The problem of achieving good air quality in dwellings whilst saving energy has led to a number of solutions many involving the use of fan power. This paper describes a programme of testing, that has continued over the last three years, of a passive low energy ventilation system. The systems components are supply air window in combination with passive stack vents. Installations have been monitored in unoccupied dwellings in Poland, Denmark and Ireland and user feedback is now being collected, the units now being occupied.
Until the 1970’s most office buildings in central Europe were not equipped with mechanical cooling (airconditioning). Due to increasing requirements for thermal comfort and warmer summers, nowadays mechanical cooling is often applied to such buildings, ho
In highly insulated residential buildings, complying with the Passive House Standard, the space heat demand can be covered by air heating at air flow rates given by air quality requirements, without the need for additional air re-circulation or for a water heating system. The air distribution system is kept compact. In a common concept the supply air terminal is located above the door to the corridor. Such configurations were evaluated for typical air transfer devices and extreme supply temperatures.
A low energy office building in Frankfurt (Germany) with water heating/cooling from ceilings was submitted to detailed measurements during two years, in the frame of a demonstration project. Results are given showing thermal comfort and energy consumption data.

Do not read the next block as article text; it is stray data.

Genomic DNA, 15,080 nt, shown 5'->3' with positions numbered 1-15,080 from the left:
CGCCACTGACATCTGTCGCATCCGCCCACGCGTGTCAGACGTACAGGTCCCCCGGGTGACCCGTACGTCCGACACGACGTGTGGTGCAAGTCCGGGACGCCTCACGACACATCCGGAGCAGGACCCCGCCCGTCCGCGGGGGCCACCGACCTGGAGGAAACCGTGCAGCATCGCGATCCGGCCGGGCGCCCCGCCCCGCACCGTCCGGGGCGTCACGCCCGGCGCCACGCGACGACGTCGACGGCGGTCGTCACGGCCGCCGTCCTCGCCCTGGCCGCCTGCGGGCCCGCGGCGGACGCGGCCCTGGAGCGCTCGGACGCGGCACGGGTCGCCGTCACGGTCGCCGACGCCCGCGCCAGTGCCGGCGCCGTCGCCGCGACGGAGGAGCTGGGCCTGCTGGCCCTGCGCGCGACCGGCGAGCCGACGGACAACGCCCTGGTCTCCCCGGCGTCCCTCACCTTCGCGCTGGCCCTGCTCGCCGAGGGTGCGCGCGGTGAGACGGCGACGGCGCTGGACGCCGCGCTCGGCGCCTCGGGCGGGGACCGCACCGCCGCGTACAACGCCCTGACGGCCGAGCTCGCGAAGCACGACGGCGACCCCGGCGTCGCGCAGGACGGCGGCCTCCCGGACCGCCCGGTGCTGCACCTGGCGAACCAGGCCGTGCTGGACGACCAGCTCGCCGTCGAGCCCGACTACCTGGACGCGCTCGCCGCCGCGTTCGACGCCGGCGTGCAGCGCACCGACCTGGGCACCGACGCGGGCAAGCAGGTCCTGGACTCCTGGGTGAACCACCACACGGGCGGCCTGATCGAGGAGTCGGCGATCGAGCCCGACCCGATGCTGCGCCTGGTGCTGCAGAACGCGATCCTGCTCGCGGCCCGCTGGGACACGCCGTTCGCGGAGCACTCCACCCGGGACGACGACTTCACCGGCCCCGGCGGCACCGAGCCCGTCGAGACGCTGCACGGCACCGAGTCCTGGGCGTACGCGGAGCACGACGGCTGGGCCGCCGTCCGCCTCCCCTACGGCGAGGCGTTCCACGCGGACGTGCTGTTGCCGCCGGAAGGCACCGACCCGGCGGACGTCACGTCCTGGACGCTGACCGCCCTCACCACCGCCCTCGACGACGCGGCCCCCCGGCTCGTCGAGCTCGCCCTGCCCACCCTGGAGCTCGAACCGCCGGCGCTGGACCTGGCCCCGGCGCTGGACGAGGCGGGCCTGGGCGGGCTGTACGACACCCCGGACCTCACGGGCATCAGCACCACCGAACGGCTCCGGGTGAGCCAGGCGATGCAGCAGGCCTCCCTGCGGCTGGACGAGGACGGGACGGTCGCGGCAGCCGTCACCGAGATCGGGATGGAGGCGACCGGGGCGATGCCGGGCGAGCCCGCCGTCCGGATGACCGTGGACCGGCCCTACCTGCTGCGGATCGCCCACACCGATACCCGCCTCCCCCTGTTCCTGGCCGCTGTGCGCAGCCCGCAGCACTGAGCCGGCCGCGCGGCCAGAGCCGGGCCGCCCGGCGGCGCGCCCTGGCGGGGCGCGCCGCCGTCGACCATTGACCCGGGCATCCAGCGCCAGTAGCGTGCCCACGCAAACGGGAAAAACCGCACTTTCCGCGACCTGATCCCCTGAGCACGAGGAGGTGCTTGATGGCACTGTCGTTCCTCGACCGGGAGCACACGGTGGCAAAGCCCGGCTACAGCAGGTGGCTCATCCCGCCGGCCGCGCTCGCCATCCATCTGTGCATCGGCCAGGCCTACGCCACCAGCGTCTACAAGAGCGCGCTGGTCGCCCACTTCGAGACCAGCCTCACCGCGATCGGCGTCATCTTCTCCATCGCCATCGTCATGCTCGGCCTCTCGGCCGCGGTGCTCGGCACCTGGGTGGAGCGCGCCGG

Dynamic simulation calculations were operated using TRNSYS software applied to a low energy house. This article is the second one of a serie of two. The first one was dealing with ventilation. This one mainly concerns heating system and domestic hot water production through a gas boiler. It also gives general conclusions, some of them dealing with ventilation.
Approximately 300 low energy houses have been built in the Republic of Ireland by the multi-national CRH Plc and South Dublin County Council as part of a co-ordinated European Commission-supported demonstration project, RE-Start (Renewable Energies Strategies and Technology Applications for Regenerating Towns).
The project is a survey of 12 'off-grid' households across Canada. The objective was to document off-grid energy use and lifestyle patterns to determine if there are lessons or examples of energy conservation that apply to conventional grid-connected houses. The houses operate on systems using renewable energy as the primary source of electricity. An airtightness test was performed on 10 houses (two houses were not viable for testing because of renovations).
Describes low energy houses which have been built at Lindas in Sweden. A traditional heating system has been replaced in the design by heat exchanger in combination with an exceptionally well insulated construction. The terraced houses maximise use of passive solar gains, while balconies and projecting eaves protect against excessive solar radiation during the summer. External walls are exceptionally well insulated and airtight. The ventilation system consists of a supply and exhaust air unit with a counter flow heat exchanger that provides 85% heat recovery.